Czech tech tackles water scarcity

26 January 2020
The Czech Republic’s pavilion at Expo 2020 will showcase a SAWER system that can extract water from air

The UAE has one of the highest per capita water consumption rates in the world at 500 litres a day, according to the US-based International Trade Administration. Coupled with the country’s limited natural water resources, this means that maintaining a sufficient water supply and reducing water wastage are top priorities for the UAE government. 

Currently, the UAE’s water requirements are primarily met through thermal desalination plants while a smaller share is met by reverse osmosis plants. However, at the Czech Republic’s pavilion at Expo 2020 Dubai, a potential alternative to desalination will be highlighted: using dehumidification technology to extract water from air.

sawerThe Solar Air Water Earth Resource (SAWER) system is composed of two sub-systems: one that extracts potable water from air and another that cultivates desert into fertile land.

 

Laboratory testing

 

At the Czech Technical University (CTU) in Prague, scientists from the University Centre of Energy Efficient Buildings and the faculty of mechanical engineering first tested their water extraction system in laboratory settings simulating desert conditions.

Following successful trials, the device was shipped to the UAE’s Sweihan desert in July 2019.

“SAWER will be a functioning illustration of scientific and industrial potential, which is the original point of world expositions”, says Jiri Frantisek Potuznik, commissioner general of Czech participation at Expo 2020 Dubai.

“It will provide a solution to getting water in areas where it is otherwise impossible.”

sawerWithin the water-extraction component of the SAWER system, a series of steps create hyper-humid air that is then cooled to produce clean, condensed water.

In the first step, air is drawn in and reacted with a desiccant that absorbs the water from it. 

The dehumidified air is then expelled, while additional air is drawn into the device and heated to release water vapour from the surface of the desiccant to raise the air’s humidity.

Because heated air can bind with more water vapour, the “manually humidified” air reaching the system’s cooler contains more water and can be condensed to produce usable water.

The desert cultivation component of the system is still under development by the Botanical Institute of the Academy of Sciences of the Czech Republic. It will use some of the water obtained from the air to feed a photobioreactor. 

This sub-system cultivates microalgae that help retain nutrients in the water. The algae-rich water can revive barren, sandy soil while facilitating better water retention in the soil around plant roots. 

Although this is not the first system to be developed that can extract water from air, what differentiates the SAWER system is that it is autonomous and runs exclusively on solar energy.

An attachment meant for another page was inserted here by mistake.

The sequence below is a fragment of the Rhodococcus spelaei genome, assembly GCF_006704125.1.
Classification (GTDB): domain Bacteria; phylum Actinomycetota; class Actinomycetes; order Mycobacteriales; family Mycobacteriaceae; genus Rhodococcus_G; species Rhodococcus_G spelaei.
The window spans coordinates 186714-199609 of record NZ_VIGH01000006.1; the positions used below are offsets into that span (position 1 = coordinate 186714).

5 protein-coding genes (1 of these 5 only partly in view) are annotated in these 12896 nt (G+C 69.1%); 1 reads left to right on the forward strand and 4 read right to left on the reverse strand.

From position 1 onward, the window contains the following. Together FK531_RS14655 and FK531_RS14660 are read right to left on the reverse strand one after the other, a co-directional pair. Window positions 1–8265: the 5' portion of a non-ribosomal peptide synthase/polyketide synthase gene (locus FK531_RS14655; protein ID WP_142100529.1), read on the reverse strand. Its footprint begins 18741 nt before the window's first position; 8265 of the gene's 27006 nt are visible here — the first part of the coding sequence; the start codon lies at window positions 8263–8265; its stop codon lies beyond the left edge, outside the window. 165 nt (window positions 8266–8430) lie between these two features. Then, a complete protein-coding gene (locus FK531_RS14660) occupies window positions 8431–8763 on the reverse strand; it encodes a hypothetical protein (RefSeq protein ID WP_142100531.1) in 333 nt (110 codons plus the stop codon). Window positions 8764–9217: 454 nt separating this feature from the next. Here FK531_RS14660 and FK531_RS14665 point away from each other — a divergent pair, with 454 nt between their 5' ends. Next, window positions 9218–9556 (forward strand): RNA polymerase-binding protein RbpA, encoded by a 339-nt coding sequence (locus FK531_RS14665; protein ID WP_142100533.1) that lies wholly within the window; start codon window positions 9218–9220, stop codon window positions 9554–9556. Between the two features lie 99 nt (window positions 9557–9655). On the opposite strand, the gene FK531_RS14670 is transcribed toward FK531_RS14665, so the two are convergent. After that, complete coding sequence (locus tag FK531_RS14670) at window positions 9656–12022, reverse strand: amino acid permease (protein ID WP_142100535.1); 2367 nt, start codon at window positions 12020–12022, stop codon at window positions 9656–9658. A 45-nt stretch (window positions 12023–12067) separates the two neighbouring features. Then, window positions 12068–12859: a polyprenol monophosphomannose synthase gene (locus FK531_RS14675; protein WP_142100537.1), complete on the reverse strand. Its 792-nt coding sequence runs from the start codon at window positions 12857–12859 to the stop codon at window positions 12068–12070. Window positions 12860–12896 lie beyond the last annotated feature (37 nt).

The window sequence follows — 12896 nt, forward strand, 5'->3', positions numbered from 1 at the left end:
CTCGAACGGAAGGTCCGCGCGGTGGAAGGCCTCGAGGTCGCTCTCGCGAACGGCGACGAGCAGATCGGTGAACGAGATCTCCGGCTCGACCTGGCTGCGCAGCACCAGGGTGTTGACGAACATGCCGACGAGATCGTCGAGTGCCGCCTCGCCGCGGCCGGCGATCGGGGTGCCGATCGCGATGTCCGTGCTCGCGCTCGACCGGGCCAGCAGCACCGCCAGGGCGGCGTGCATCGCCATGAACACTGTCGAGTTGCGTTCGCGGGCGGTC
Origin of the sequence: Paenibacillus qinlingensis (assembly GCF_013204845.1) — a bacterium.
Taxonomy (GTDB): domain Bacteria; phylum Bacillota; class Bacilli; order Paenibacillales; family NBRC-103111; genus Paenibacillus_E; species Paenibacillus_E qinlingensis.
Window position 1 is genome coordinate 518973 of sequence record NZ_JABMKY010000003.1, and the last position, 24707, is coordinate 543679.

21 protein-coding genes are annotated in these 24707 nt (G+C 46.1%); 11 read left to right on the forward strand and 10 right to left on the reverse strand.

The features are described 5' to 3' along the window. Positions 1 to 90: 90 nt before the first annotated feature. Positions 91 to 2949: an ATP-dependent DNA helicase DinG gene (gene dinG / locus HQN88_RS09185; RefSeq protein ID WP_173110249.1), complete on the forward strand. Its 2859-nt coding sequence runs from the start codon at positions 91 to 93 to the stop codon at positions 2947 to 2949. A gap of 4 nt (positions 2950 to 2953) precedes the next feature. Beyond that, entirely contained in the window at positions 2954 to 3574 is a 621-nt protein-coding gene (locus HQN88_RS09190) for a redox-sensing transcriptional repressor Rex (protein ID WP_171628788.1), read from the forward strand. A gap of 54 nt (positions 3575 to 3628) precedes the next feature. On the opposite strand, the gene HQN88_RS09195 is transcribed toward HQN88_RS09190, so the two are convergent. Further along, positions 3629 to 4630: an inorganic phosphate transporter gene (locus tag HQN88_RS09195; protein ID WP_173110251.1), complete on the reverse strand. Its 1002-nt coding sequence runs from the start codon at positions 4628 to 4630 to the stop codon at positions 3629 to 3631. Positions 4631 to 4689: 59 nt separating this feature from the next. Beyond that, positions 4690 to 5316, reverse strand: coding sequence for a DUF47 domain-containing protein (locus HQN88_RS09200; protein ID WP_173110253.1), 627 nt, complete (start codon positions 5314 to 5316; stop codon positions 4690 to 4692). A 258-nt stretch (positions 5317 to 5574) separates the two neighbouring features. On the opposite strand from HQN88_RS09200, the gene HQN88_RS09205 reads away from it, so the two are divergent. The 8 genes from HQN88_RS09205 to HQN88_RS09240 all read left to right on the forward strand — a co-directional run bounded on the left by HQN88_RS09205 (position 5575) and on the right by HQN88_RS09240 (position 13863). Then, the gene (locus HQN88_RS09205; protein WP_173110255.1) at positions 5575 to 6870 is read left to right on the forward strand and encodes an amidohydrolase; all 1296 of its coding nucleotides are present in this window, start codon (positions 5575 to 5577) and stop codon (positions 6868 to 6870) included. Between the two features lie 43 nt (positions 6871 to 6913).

At present, the cost of the system stands at $400,000, but the team is striving to drive this down to $14,000.

The SAWER system currently produces about 20 litres of distilled water a day. This water is treated for drinking using a mineralisation unit called WatiMin, which is provided by Czech company EuroClean. 

After testing, the system will be shipped back to the Czech Republic and the findings from Sweihan will be used to further improve the design.

A larger version of the system, with a capacity of more than 500 litres a day will be installed in the Czech national pavilion at the expo site.

 

Pavilion design

 

Centred on the SAWER system, under the theme ‘Czech Spring’, the Czech Republic’s pavilion will be located in the expo’s Sustainability district.

Fiberglass capillaries, which have been nicknamed the “spaghetti monster”, will weave their way around the entire pavilion and up to the first floor. Some of these capillaries will carry water from the SAWER system to create a fountain in the centre of the pavilion.

On the exterior of the structure, cloud-shaped capillaries will provide shade for the surrounding flower beds, as well as for visitors entering the pavilion. 

sawerThe pavilion also includes a glass installation by international glassworks manufacturer Lasvit.

In addition, there will be six month-long rotating exhibitions by various Czech companies.

The pavilion was designed by Formosa AA and will be built by a consortium of Prague-headquartered MCI Group and Swiss company Nussli. Dubai-based La Mirada Contracting is carrying out construction works for the pavilion and also owns the physical structure. Following the expo, the structure will be moved to Masdar City.

The budget for the construction of the pavilion is estimated to be $10m, while the overall cost – including the installation of the water system and operations – is approximately $15m. 

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